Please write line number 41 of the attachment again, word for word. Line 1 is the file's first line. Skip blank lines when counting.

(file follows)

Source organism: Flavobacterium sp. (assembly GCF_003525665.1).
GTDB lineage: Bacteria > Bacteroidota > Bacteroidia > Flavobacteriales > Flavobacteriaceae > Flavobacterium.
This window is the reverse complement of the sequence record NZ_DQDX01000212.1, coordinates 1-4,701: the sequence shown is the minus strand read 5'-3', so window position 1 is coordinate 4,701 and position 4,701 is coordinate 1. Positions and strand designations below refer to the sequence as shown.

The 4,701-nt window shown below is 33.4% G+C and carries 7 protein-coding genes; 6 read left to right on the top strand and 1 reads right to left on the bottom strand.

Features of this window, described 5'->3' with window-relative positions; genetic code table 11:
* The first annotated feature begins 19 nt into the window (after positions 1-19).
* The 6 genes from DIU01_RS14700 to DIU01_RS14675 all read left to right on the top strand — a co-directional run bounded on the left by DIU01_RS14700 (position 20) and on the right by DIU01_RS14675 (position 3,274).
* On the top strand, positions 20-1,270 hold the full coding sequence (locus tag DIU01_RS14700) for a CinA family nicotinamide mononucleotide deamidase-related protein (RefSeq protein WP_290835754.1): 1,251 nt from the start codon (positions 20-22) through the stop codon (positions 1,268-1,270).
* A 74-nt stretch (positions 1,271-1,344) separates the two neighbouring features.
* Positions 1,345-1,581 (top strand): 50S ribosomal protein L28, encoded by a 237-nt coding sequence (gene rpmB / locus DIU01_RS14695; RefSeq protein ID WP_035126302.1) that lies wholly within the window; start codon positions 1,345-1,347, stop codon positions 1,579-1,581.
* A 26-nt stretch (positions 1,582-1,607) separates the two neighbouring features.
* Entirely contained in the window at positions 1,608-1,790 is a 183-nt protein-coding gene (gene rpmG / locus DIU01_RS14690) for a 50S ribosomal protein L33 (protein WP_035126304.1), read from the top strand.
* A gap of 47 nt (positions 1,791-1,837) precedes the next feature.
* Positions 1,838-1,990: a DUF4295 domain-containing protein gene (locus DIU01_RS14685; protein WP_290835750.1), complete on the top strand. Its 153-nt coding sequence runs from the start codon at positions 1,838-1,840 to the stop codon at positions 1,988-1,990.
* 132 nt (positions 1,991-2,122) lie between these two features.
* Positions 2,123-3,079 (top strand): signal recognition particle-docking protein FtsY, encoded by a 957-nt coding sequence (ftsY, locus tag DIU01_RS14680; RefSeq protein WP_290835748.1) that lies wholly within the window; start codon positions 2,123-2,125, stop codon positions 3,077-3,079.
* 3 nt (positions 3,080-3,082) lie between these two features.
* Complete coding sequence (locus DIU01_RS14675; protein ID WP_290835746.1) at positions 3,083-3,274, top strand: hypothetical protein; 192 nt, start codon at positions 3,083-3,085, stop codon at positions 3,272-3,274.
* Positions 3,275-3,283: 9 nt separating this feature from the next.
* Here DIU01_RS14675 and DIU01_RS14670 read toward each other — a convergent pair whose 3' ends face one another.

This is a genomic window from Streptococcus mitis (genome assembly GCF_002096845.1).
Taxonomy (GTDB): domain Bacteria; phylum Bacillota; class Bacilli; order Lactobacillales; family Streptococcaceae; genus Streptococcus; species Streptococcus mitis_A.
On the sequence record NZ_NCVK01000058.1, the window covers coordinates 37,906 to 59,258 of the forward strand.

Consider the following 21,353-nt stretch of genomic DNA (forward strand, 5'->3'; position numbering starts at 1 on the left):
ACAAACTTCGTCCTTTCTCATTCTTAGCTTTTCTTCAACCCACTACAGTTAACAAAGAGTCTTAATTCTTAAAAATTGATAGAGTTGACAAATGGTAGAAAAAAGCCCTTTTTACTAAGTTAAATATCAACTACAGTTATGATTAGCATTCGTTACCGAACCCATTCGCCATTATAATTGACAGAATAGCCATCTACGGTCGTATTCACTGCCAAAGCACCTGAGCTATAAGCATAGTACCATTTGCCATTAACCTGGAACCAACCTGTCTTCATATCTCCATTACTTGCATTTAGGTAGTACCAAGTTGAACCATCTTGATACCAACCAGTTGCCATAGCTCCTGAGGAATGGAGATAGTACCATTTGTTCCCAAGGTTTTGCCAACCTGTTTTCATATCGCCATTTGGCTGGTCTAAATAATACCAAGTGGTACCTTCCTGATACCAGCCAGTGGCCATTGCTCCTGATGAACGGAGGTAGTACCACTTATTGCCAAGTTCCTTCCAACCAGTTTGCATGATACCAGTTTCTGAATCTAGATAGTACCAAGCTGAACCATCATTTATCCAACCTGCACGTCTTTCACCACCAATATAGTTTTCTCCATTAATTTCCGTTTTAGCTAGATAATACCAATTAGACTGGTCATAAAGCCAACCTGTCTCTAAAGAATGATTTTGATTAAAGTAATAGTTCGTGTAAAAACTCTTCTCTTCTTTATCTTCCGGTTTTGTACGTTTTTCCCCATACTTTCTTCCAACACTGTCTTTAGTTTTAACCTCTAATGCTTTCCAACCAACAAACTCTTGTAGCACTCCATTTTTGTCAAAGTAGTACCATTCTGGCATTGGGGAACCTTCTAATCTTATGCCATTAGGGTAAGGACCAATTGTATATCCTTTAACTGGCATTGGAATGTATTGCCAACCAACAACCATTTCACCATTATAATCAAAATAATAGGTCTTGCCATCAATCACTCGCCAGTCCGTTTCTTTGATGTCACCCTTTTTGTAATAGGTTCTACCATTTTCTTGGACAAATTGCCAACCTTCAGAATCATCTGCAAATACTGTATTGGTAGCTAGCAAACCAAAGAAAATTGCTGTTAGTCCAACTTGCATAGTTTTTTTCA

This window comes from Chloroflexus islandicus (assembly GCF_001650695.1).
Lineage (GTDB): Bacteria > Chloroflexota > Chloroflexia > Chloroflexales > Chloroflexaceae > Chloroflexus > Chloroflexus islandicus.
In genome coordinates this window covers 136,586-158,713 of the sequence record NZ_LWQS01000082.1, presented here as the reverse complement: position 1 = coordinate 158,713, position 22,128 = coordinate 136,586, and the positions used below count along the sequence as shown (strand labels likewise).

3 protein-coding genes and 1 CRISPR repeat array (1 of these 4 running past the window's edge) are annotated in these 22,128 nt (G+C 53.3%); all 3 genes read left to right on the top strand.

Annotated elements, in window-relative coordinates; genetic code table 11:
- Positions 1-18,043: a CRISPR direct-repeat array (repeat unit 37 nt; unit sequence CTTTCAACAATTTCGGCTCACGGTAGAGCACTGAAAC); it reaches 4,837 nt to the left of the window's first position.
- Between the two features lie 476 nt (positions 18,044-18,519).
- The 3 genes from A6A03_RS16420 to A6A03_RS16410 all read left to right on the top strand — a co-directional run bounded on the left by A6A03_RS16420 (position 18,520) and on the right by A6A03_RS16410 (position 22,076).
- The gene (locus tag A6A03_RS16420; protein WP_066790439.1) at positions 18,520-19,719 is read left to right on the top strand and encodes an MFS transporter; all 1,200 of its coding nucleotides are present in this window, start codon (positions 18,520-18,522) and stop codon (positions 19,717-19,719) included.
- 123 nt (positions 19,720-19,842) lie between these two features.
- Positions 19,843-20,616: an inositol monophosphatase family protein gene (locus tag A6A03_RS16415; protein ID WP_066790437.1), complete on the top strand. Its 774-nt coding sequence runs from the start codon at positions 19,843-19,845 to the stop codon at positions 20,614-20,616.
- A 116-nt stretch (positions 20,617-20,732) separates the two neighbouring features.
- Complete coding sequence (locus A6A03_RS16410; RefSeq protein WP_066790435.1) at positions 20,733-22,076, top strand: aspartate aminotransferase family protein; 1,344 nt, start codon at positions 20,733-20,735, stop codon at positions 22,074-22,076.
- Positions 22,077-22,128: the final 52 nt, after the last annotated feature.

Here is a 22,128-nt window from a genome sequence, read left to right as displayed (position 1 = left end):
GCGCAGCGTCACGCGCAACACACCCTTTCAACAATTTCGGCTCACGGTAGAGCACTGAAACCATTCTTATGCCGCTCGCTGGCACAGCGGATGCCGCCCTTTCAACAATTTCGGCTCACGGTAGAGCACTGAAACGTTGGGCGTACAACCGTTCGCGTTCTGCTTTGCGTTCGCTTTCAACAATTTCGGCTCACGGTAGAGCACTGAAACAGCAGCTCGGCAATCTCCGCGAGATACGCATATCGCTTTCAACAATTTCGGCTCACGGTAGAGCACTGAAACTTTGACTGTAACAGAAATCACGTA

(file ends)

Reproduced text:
GCGCAGCGTCACGCGCAACACACCCTTTCAACAATTTCGGCTCACGGTAGAGCACTGAAACCATTCTTATGCCGCTCGCTGGCACAGCGGATGCCGCCCTTTCAACAATTTCGGCTCACGGTAGAGCACTGAAACGTTGGGCGTACAACCGTTCGCGTTCTGCTTTGCGTTCGCTTTCAACAATTTCGGCTCACGGTAGAGCACTGAAACAGCAGCTCGGCAATCTCCGCGAGATACGCATATCGCTTTCAACAATTTCGGCTCACGGTAGAGCACTGAAACTTTGACTGTAACAGAAATCACGTA